Former Google CEO Eric Schmidt is building an ambitious new organization to tackle scientific challenges with the help of artificial intelligence, according to people briefed on the plans.
Schmidt has already hired two accomplished scientists to spearhead the nonprofit initiative: Samuel Rodriques, founder of the Applied Biotechnology Laboratory at the Francis Crick Institute; and Andrew White, a University of Rochester professor and a pioneer in the use of artificial intelligence in chemistry.
People familiar with the plans say the effort is modeled after OpenAI, the company behind ChatGPT, which was founded with great fanfare as a philanthropic organization.
Schmidt wants the new nonprofit to become a big draw for top talent in science and AI, two areas that are converging to potentially create breakthroughs in everything from drug discovery to material sciences. Funding will come mostly from Schmidt’s personal wealth, but outside funds may be necessary given the ambition of the project, people familiar with the plans said.
Schmidt intends to offer competitive salaries and resources, in particular compute power that can be difficult to come by in academia. The project is still in the early stages, the people said, and exact plans could change.
Spokespeople for Schmidt declined to comment. Rodriques and White did not respond to requests for comment.
Scientific research, particularly in the area of biotech, has become one of the hottest areas in technology, attracting talent from Silicon Valley companies working on autonomous vehicles and other fields within AI.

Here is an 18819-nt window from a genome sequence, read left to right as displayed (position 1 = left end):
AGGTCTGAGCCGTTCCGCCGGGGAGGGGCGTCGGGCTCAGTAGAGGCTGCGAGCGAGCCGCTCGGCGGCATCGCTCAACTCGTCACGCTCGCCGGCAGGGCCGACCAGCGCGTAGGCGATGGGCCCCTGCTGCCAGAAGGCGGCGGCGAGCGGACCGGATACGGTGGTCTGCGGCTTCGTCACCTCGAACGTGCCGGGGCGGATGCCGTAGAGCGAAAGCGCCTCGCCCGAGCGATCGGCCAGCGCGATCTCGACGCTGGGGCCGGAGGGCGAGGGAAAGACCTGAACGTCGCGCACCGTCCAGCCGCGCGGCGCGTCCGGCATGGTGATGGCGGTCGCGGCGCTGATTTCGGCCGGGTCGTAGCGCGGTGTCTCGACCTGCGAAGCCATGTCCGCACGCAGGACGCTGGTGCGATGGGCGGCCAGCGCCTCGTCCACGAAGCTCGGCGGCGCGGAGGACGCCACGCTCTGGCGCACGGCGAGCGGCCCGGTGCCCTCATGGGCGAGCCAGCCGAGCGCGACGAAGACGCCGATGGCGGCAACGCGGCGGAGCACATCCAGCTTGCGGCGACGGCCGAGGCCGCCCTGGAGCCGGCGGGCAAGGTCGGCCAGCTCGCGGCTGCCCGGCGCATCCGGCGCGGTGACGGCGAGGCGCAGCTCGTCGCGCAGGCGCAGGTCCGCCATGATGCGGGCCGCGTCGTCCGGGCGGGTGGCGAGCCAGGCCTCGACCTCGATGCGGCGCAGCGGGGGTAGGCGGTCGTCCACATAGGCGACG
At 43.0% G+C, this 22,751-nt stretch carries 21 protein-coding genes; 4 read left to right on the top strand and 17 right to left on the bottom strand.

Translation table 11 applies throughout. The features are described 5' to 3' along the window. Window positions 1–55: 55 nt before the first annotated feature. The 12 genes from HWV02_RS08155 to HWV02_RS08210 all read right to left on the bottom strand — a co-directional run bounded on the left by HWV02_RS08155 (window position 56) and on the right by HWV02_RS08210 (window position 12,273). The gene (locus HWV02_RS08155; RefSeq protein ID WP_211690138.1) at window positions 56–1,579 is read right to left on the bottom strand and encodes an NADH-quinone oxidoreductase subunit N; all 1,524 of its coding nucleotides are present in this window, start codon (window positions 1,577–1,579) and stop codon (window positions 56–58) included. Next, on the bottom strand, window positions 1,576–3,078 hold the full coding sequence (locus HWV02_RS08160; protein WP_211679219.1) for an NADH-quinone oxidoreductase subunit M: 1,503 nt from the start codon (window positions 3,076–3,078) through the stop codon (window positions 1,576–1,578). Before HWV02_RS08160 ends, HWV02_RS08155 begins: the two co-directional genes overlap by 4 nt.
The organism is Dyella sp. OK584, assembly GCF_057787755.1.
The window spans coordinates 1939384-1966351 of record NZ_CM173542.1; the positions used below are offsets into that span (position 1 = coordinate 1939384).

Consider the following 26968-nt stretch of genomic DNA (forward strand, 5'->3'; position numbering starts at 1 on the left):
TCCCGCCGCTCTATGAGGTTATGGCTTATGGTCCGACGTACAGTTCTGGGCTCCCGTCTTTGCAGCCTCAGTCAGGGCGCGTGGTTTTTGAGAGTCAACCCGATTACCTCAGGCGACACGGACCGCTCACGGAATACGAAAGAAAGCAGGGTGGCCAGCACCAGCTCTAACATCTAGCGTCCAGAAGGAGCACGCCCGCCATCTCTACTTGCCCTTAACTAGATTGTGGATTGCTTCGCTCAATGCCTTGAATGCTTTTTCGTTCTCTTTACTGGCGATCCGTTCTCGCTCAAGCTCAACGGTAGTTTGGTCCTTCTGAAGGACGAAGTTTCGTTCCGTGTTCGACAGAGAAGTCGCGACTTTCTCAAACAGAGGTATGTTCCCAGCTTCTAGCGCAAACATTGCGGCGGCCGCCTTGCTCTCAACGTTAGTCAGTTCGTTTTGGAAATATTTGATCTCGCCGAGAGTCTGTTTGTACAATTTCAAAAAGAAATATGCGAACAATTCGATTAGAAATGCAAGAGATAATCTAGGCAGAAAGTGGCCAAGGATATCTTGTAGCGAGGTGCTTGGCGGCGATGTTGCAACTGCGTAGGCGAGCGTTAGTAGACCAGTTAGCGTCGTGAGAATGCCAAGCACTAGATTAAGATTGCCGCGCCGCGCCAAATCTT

Breakthroughs in both computer science and in the lab have created new excitement about the application of deep learning and other forms of AI to long-standing scientific challenges. At the same time, the costs of training AI models using massive datasets have come down, making the methods more accessible to researchers.
Schmidt outlined his vision in an article last month in MIT Technology Review titled This is how AI will transform the way science gets done. “With the advent of AI, science is about to become much more exciting — and in some ways unrecognizable. The reverberations of this shift will be felt far outside the lab; they will affect us all,” he wrote.
Schmidt has also been supportive of risky bets. With his wife Wendy, he co-founded Schmidt Futures, a philanthropic organization that funds research projects that have the potential to generate a big impact, but don’t have a clear business model that would be attractive to venture capital investors.
The couple has funded several other AI-related projects, including the nonprofit AI2050 and the AI in Science Postdoctoral Fellowship Program, both focused on pushing forward the use of the technology to benefit humanity.
Rodriques and White are both relatively young and highly decorated stars in their field and have been prolific publishers. And, according to what they’ve written in articles, blog posts, and social media, they both share an intense belief that software is about to upend science.
Rodriques, who has been tasked with establishing the new organization, delivered a TED talk in 2017 where he outlined his vision of the next 100 years of brain science. His laboratory’s website describes moonshot ideas, such as curing common conditions like allergies and tackling schizophrenia, depression, and Alzheimer’s disease — all with the help of AI.
In April, Rodriques wrote that in order for AI to transform drug discovery, biologists and AI researchers need to be brought under one roof.